As per Part 9 322 (1C) (iv), your friend will have to wait for 24 months before his ILR application will be successful.


If your friend decides to plead NOT GUILTY, then a new trial date will be sent by court. On this date, your friend will have to convince the court that he is NOT GUILTY of the offence. He can convince the court by appearing in person alone, or by going with a solicitor, or just by writing to the court.

After hearing the allegations and the the arguments against the allegations, court will either pronounce a GUILTY or NOT GUILTY verdict. If court pronounces a NOT GUILTY verdict then your friend can walk off, and just forget about the matter as if nothing ever happened. Needless to say this will have no effect on his ILR application.

If the court pronounces the GUILTY verdict then for sure he will be sentenced. Keep in mind, sentence does not necessarily mean prison. A fine is a sentence too. It is a non-custodial sentence, but still a sentence.
In this scenario, As per Part 9 322 (1C) (iv), your friend will have to wait for 24 months before his ILR application will be successful.

Hope I have covered everything.

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Post by londener » Sun Jun 09, 2013 8:47 pm

Ayyubi72,

Very good clarification with the logics.
Can I here ask you for your support that an arrest for an investigation has declared for No Further Action ( NFA ) as per PNC report can effect the ILR application ?
Cheers
believe in yourself !!!

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Post by Ayyubi72 » Sun Jun 09, 2013 9:38 pm

I did not clarify anything with logic, I clarified based on the the actual criminal justice law and actual court procedures. This is how it is done in real life. I just didn't copy and paste some theoretical knowledge. :wink:

Anyways, that NFA thing is not a clear cut matter.

The rules say that leave could be refused because of

5) the undesirability of permitting the person concerned to remain in the United Kingdom in the light of his conduct (including convictions which do not fall within paragraph 322(1C), character or associations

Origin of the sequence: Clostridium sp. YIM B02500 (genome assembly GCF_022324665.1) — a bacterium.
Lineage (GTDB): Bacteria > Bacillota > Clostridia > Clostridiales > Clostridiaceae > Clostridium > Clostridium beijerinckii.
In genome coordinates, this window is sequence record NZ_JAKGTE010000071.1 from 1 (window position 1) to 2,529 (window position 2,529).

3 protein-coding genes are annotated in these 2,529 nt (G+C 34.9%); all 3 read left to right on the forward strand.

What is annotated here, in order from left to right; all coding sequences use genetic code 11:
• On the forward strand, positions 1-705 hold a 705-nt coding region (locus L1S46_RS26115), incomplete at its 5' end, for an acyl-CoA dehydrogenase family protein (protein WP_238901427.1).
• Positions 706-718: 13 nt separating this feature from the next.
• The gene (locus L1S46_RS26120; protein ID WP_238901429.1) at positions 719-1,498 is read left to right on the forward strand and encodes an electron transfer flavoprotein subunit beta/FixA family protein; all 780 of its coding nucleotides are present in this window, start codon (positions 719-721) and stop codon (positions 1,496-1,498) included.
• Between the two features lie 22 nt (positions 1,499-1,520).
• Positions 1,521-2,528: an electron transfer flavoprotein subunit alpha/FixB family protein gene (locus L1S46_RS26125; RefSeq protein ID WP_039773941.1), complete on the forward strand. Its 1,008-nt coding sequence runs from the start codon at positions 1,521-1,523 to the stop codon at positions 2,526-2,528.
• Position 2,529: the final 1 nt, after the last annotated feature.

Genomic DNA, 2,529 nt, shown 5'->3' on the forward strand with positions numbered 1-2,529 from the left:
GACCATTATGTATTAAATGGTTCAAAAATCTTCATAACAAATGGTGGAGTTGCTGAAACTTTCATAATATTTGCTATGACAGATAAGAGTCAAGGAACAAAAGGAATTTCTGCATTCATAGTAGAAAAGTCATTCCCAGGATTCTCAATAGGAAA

or the fact that he represents a threat to national security;


In practical terms, if this arrest was a one off, then no problem. But can't say for sure until the whole story from A to Z is known.

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Post by Amber » Sun Jun 09, 2013 10:05 pm

If the op wishes to dispute the alleged offence he should contact a solicitor who has experience in this matter.
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Post by Amber » Mon Jun 10, 2013 11:55 am

Ayyubi72 wrote:Your friend has been issued summons to appear in court.

He must fill up the forms sent by the court and return them before the date mentioned in the summons.

He can either plead guilty or not guilty. Whether he pleads guilty or not guilty, he will have the option to appear in the court in person alone, or send a solicitor or attend with a solicitor.

If he wants he can plead guilty or not guilty by writing to the court, or ask a solicitor to write to the court and not appear in person. Pleading by post is as same as appearing in person for all practical purposes.

If he pleads guilty that means he is admitting to the court that he has committed the offence. On the hearing date, magistrate/judge will formally pronounce him guilty. No doubt he will be given a fine with the guilty verdict.

As per Part 9 322 (1C) (iv), your friend will have to wait for 24 months before his ILR application will be successful.